Friday, December 03, 2010
Making December Science Fiction And Fantasy History Month
"My dear friends, I am calling on you to help me start a movement. This December, let us take another step in further promoting one of our great loves---Science Fiction and Fantasy. Let us declare December to be SCIENCE FICTION AND FANTASY HISTORY MONTH.
What? Why does it have to be promoted? you ask. Aren't we inundated with it? Isn't there more genre in film and on television than ever? Isn't the fiction market dominated by genre?
Perhaps, but as lovers of the genre, we owe it to ourselves to promote quality work and to invite the young into our fold ,giving them a perspective and understanding of the traditions and tropes of our literary world. Consider the political and cultural influence of science fiction and fantasy, and how it has helped us vent our angst, voice our identity, and celebrate our optimism."
(from The House of Sternberg, via The Blog That Time Forgot )
Apparently inspired by the "Twilight invented werewolves" uproar* some time ago, author and blogger Stewart Sternberg has started a movement "to promote the work of the past which we feels best represents that which made science fiction and fantasy such an important part of our culture and identity." Well, being somewhat interested in those topics, how could I stay away?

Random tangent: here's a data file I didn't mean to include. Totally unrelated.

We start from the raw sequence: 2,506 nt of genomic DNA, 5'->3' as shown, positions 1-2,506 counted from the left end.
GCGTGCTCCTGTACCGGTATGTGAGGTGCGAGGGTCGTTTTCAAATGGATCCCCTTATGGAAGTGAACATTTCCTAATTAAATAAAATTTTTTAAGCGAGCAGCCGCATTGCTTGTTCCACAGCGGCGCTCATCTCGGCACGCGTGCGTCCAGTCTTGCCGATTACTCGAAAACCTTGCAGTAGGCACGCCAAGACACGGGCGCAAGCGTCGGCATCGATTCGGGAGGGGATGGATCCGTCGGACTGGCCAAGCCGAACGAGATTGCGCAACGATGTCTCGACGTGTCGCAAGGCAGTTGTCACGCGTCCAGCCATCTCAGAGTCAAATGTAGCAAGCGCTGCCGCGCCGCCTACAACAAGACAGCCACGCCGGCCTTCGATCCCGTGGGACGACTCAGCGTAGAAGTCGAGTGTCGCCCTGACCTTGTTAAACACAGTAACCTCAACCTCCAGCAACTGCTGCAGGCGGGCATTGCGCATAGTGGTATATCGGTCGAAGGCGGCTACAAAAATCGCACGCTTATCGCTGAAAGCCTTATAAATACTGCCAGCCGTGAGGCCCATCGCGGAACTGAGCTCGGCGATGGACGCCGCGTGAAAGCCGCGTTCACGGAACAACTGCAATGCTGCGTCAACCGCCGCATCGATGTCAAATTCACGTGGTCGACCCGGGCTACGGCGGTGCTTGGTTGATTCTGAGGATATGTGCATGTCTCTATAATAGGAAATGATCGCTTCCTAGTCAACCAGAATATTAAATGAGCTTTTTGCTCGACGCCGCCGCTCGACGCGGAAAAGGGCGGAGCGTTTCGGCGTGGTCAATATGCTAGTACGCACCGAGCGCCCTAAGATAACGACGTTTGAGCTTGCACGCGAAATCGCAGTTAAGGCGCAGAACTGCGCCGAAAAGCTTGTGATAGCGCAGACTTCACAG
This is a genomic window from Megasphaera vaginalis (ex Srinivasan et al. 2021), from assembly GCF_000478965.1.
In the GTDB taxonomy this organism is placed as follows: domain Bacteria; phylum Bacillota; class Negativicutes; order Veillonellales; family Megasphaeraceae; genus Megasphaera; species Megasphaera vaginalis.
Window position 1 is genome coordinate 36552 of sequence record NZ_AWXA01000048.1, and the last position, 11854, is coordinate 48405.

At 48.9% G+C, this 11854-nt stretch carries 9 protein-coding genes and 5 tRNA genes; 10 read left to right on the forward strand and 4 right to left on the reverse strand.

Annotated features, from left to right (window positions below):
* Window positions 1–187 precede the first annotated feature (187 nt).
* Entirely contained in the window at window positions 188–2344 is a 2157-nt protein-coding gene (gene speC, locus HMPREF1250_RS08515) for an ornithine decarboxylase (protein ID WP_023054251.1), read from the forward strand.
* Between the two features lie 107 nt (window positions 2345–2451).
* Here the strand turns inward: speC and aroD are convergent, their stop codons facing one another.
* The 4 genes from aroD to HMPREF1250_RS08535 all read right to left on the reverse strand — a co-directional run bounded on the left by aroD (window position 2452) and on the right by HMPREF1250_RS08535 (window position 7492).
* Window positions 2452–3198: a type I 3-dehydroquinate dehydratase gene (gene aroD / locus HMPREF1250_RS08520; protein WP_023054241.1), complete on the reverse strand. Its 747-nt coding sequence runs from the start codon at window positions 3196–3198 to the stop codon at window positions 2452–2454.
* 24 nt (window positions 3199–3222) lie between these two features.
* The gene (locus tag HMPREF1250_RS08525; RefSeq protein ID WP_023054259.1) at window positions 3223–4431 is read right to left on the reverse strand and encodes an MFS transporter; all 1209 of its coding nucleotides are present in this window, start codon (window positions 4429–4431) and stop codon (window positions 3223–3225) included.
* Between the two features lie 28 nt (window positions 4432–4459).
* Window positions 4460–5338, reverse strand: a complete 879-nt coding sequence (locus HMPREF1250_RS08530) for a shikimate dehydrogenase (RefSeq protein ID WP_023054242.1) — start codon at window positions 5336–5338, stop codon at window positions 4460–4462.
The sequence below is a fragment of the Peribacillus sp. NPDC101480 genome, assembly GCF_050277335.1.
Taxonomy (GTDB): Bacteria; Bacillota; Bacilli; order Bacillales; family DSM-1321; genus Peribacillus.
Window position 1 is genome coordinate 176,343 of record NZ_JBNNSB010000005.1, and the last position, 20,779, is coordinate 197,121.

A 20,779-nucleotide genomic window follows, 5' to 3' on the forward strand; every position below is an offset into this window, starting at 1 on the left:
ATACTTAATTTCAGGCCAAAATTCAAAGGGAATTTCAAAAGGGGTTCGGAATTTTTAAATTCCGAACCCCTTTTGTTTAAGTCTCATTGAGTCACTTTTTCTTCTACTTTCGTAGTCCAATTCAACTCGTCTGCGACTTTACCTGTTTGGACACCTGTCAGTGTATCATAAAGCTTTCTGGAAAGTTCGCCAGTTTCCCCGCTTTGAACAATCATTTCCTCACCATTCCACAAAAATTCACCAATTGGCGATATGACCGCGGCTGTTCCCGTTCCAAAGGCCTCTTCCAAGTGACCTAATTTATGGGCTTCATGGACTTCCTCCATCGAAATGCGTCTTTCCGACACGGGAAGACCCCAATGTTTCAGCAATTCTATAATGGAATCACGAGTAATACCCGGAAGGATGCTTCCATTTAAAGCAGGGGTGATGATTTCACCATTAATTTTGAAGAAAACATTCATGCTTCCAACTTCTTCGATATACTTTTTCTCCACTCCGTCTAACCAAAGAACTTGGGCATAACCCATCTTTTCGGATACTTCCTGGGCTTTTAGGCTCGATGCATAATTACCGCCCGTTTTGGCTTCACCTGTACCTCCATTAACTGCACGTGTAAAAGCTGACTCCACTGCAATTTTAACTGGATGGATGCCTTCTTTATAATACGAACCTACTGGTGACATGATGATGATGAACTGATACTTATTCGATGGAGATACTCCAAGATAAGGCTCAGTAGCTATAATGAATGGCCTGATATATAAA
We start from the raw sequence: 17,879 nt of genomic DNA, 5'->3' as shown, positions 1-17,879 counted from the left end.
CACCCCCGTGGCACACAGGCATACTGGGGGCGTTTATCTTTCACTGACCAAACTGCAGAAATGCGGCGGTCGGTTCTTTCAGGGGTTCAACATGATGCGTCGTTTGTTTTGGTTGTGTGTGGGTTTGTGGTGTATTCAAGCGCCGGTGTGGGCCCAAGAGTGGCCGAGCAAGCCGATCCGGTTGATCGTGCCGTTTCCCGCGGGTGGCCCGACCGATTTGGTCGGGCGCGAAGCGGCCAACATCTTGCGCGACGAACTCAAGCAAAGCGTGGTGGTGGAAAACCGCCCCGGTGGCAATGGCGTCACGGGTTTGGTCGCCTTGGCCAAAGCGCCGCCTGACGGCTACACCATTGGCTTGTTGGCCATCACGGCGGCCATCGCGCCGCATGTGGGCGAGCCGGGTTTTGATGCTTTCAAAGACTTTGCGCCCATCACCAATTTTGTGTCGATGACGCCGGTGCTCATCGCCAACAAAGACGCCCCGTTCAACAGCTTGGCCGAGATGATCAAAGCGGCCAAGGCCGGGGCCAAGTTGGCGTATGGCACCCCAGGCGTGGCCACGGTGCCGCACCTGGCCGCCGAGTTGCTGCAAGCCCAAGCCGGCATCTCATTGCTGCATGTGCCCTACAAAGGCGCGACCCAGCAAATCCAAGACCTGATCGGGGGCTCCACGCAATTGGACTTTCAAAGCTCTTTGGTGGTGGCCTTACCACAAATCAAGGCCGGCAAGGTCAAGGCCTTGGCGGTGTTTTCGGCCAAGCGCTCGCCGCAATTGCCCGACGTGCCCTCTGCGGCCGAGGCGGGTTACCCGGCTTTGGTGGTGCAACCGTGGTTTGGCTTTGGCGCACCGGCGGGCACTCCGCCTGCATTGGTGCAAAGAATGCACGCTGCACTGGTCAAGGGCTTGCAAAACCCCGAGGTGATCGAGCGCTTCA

Therefore, I spent a little time digging through my entirely-too-huge "books to read" pile, and came up with three titles I think qualify as culturally significant: Frank Herbert's Dune; Isaac Asimov's I, Robot, and Jules Verne's The Hunt for the Meteor. I have never read any of these before (though I did see the Will Smith movie of the same title, and am familiar with some of Verne's more popular works), and will be putting down my thoughts on each one as I get through them, hopefully by the end of the month. I'm open to suggestions as to which to do first, though I'm leaning towards one candidate in particular. Either way, it should be fun.
*Short version: a historically ignorant Twilight fan accused Universal Pictures of, firstly, plagiarizing from Stephanie Meyer by putting werewolves in The Wolf Man, and, secondly, disrespectfully making the werewolf the villain. The Internet's reaction was somewhat indignant.